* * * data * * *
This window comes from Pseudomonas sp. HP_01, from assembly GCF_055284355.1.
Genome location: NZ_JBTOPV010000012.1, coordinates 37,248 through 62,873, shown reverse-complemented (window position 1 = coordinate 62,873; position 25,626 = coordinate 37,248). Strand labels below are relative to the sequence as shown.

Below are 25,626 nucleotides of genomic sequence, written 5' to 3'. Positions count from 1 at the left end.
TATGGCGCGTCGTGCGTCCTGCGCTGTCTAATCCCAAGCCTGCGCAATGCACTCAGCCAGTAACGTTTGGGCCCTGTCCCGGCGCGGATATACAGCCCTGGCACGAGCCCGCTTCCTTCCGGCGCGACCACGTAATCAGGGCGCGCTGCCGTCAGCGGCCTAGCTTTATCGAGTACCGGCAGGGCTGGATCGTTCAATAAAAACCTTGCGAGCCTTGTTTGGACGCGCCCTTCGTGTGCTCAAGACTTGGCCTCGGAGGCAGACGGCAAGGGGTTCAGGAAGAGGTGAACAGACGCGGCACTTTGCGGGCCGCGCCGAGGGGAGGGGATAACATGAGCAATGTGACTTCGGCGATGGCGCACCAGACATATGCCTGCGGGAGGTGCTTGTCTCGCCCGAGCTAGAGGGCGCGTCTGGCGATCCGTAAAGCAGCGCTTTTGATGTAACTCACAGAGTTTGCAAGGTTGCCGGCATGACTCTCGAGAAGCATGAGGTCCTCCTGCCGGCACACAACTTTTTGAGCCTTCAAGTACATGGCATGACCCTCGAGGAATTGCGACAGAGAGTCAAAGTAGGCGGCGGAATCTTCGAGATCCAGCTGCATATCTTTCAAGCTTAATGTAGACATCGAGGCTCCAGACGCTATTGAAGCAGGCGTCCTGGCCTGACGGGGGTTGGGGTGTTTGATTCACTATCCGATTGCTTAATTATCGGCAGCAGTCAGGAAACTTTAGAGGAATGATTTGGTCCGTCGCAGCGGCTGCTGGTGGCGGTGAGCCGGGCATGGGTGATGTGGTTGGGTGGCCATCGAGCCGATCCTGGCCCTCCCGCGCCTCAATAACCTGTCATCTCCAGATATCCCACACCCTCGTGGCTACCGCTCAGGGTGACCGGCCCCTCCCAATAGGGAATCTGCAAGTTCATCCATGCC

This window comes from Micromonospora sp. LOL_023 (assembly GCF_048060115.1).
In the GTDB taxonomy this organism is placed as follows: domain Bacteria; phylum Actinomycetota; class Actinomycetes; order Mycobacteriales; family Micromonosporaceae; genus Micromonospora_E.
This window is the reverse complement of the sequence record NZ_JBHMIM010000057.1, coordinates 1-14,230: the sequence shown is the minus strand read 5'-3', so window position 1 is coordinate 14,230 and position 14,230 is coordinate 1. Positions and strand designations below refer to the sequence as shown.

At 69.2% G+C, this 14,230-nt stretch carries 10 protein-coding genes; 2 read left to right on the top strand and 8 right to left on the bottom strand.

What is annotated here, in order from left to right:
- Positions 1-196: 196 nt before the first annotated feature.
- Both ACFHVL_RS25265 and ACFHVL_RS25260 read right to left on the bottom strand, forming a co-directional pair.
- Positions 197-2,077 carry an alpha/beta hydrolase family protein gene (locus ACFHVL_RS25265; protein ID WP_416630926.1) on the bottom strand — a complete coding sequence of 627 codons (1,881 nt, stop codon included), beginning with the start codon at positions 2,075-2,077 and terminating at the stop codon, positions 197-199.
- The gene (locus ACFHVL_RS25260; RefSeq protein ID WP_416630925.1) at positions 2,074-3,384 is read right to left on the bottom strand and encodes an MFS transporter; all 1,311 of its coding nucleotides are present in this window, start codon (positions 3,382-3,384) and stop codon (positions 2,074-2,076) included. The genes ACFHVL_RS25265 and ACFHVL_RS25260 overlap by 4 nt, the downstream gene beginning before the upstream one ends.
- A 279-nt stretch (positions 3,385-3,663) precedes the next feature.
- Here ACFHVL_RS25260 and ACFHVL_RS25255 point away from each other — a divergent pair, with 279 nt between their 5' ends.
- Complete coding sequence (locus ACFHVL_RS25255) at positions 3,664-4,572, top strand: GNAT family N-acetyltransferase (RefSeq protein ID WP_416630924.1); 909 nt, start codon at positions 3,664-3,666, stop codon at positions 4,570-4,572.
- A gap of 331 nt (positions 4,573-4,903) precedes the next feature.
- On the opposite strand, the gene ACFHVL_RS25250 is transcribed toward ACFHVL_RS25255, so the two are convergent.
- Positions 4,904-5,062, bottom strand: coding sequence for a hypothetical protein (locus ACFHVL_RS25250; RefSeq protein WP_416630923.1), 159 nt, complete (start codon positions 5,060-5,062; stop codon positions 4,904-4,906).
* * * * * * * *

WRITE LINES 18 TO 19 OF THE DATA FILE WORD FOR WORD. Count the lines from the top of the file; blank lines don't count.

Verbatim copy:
- On the opposite strand, the gene ACFHVL_RS25250 is transcribed toward ACFHVL_RS25255, so the two are convergent.
- Positions 4,904-5,062, bottom strand: coding sequence for a hypothetical protein (locus ACFHVL_RS25250; RefSeq protein WP_416630923.1), 159 nt, complete (start codon positions 5,060-5,062; stop codon positions 4,904-4,906).